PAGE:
In an embodiment, a system for measuring a brightness response of a camera in accordance with the present invention comprises a display and one or more processors usable for obtaining a plurality of brightness measurements. For each brightness measurement, the one or more processors are configured to cause the system to present to the camera, via the display, at least one test sample having known brightness and at least one compensation sample having compensating brightness selected based on the known brightness of the at least one test sample and capture, via the camera, an image of the at least one test sample. The one or more processors are further configured to determine a captured brightness for one or more of the captured images. The at least one test sample and the at least one compensation sample are selectable and presentable in combination such that an average exposure interpreted by the camera is substantially the same for each of the plurality of brightness measurements. The display can be any medium suitable for presenting a sample of known brightness to a camera for capture. For example, a screen can be a liquid crystal display (LCD), a projection screen, a front-lit series of flashcards mechanically presented to the camera, etc. The display need only be capable of accurately representing known brightness of the sample presented to the camera. In preferred embodiments, the system includes an ability to synchronize the camera under test with the display so that the camera captures images at least when test samples are presented.

Typically, a test system can measure camera properties in addition to response to brightness levels. For example, a test system can measure depth of field and image stabilization. Preferably, such measurements are made in an automated fashion and in an environment where the UE can be controlled remotely, for example via a radio frequency (RF) interface of the UE or via a universal serial bus (USB) interface of the UE.

The present invention may be conveniently implemented using one or more conventional general purpose or specialized digital computer, computing device, machine, or microprocessor, including one or more processors, memory and/or computer readable storage media programmed according to the teachings of the present disclosure. Appropriate software coding can readily be prepared by skilled programmers based on the teachings of the present disclosure, as will be apparent to those skilled in the software art.

In some embodiments, the present invention includes a computer program product which is a storage medium or computer readable medium (media) having instructions stored thereon/in which can be used to program a computer to perform any of the processes of the present invention. The storage medium can include, but is not limited to, any type of disk including floppy disks, optical discs, DVD, CD-ROMs, microdrive, and magneto-optical disks, ROMs, RAMs, EPROMs, EEPROMs, DRAMs, VRAMs, flash memory devices, magnetic or optical cards, nanosystems (including molecular memory ICs), or any type of media or device suitable for storing instructions and/or data.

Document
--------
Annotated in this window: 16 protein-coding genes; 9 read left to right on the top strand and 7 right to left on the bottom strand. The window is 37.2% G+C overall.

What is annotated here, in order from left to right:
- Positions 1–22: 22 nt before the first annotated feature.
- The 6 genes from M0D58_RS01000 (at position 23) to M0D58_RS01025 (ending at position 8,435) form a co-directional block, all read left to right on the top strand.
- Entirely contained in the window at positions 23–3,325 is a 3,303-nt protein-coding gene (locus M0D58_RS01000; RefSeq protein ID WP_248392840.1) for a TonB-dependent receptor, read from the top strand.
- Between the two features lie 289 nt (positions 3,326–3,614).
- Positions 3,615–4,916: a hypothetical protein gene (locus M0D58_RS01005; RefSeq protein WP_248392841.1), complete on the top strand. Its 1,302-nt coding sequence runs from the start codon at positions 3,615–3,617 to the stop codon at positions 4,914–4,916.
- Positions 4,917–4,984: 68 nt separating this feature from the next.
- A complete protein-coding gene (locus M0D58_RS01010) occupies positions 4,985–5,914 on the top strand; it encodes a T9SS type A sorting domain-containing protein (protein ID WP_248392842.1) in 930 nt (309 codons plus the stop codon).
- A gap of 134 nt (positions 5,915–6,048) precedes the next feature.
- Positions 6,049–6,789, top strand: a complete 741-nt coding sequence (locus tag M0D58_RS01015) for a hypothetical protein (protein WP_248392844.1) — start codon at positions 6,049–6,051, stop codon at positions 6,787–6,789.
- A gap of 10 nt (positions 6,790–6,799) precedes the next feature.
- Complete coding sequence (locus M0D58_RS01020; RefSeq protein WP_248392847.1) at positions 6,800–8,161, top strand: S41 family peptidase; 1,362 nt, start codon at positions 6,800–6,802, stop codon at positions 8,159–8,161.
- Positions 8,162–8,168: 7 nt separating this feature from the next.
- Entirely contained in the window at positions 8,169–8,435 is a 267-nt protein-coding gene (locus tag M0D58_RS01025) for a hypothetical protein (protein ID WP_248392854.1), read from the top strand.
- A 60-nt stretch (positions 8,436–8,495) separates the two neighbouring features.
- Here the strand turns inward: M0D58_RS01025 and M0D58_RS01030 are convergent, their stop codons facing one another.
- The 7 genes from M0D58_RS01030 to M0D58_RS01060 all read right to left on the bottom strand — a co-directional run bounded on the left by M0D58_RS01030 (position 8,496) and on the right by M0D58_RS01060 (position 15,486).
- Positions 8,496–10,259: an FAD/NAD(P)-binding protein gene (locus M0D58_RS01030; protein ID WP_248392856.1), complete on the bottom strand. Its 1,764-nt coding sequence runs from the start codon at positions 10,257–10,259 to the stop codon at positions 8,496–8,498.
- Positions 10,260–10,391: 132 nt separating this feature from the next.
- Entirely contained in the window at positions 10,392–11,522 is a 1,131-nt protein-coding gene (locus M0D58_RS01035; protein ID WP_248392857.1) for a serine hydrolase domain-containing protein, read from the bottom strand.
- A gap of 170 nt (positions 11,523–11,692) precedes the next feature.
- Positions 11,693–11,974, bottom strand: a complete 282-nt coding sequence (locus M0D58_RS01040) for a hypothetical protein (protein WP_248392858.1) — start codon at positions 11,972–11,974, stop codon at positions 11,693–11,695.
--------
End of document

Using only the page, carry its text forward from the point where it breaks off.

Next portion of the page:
FIG. 13 is a simplified block diagram of an embodiment of a system 1300 for measuring a brightness response of a camera in accordance with the present invention. While a particular brightness measurement system is shown, this is for purposes of illustration only, and one of ordinary skill in the art could readily add, duplicate, eliminate or disable the circuitry in any desired combination.

A brightness measurement device 1310 includes a programmable microcontroller 1312 that controls what samples 1102, 1152 are presented to a camera 1320. As shown, samples 1102, 1152 are presented via a display 1326 controlled by the brightness measurement device 1310 and arranged, along with the camera 1320, so that a field of view 1324 of the camera 1320 is matched to the display 1326. The programmable microcontroller 1312 also controls, via timing control circuitry 1314, when samples are shown and images are captured by the camera 1320 so that the steps of presenting samples and capturing images are synchronized. The image is captured via a sensor 1322 of the camera 1320.

As is well known in the art, the microcontroller 1312 typically includes a microprocessor, or equivalent control circuitry, designed specifically for controlling the display 1326 and the presentation of samples on the display 1326, and for controlling the capturing of images by the camera 1320. The brightness measurement device 1310 can also include input/output (I/O) circuitry and memory, for example RAM or ROM memory 1316, or other non-transitory machine readable medium having instructions thereon. Optionally, the microcontroller 1312 can includes circuitry enabling the processing of captured images (data) to generate brightness response curves as controlled by a program code stored in a designated block of memory. The details of the design of the microcontroller 1312 are not critical to the present invention. Rather, any suitable microcontroller 1312 can be used to carry out the functions described herein. The use of microprocessor-based control circuits for data analysis functions are well known in the art.